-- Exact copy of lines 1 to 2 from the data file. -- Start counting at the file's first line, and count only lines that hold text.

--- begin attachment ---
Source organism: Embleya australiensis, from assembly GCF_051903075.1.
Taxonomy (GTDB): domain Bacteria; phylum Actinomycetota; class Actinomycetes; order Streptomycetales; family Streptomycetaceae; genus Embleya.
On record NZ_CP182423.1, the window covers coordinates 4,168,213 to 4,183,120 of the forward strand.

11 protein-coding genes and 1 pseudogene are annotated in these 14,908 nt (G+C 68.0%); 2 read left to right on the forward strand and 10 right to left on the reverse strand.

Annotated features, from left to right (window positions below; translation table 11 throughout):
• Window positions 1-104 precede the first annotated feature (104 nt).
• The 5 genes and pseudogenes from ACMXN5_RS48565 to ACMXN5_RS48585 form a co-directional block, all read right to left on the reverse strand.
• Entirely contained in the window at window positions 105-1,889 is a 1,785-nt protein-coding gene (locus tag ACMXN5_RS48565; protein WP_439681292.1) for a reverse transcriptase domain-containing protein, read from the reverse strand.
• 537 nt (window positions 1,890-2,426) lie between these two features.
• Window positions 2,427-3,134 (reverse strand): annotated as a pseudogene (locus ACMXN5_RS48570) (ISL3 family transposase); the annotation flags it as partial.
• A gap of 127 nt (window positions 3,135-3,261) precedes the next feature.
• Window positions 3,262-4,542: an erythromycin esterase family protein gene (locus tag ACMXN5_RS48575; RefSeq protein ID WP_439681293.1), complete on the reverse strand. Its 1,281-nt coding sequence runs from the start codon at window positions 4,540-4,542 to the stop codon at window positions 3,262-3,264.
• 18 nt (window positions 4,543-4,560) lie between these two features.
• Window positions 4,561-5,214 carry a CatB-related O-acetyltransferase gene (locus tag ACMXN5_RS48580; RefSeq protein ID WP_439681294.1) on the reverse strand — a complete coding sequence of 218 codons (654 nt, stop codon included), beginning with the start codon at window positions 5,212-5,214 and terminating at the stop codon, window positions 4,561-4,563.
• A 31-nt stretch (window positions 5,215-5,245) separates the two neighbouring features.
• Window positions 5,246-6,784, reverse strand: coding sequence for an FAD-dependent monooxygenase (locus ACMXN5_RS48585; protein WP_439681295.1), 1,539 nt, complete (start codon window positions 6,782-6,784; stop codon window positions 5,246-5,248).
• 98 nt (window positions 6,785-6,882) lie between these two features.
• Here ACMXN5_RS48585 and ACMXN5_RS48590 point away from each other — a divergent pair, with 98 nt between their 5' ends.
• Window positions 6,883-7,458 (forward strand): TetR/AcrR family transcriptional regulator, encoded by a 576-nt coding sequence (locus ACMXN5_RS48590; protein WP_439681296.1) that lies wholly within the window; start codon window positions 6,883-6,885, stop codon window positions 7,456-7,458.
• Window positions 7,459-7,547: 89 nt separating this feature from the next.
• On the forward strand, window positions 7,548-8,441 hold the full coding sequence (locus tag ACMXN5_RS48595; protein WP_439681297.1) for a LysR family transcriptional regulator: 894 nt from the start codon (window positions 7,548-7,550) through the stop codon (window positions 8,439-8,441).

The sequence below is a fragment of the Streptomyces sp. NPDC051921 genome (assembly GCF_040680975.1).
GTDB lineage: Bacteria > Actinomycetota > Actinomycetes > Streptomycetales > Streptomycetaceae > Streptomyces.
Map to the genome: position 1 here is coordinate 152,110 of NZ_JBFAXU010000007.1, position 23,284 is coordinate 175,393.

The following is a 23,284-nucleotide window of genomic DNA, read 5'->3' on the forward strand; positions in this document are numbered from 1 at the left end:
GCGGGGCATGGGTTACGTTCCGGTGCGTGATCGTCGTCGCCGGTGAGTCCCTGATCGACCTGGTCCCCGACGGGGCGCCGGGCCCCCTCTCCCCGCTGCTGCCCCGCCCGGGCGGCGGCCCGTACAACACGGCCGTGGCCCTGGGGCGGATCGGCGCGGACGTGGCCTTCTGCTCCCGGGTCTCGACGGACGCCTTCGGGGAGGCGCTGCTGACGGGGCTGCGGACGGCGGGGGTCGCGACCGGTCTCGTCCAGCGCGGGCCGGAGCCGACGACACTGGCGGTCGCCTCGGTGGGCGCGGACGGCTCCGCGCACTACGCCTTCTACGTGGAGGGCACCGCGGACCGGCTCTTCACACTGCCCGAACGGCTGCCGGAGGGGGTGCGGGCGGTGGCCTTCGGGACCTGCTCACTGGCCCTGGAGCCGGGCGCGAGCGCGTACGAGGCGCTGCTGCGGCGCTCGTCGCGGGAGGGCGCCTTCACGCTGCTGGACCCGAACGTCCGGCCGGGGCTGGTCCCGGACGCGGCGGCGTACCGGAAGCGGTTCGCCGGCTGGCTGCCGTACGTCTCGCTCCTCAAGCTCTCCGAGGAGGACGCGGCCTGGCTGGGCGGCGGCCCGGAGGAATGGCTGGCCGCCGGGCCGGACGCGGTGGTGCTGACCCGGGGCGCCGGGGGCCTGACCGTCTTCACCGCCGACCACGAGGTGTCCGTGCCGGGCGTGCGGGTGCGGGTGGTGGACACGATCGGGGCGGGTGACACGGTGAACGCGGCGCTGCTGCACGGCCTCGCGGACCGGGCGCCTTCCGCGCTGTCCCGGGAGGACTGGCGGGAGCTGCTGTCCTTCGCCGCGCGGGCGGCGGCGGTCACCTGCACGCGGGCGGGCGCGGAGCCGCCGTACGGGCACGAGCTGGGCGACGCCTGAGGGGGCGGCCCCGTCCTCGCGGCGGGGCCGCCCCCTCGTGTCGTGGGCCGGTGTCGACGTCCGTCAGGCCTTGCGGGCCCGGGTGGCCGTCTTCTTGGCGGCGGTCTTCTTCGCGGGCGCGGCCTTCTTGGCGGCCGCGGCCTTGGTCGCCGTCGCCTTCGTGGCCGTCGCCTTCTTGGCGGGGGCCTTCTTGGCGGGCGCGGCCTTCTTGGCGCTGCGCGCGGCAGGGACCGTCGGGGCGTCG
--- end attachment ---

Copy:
Source organism: Embleya australiensis, from assembly GCF_051903075.1.
Taxonomy (GTDB): domain Bacteria; phylum Actinomycetota; class Actinomycetes; order Streptomycetales; family Streptomycetaceae; genus Embleya.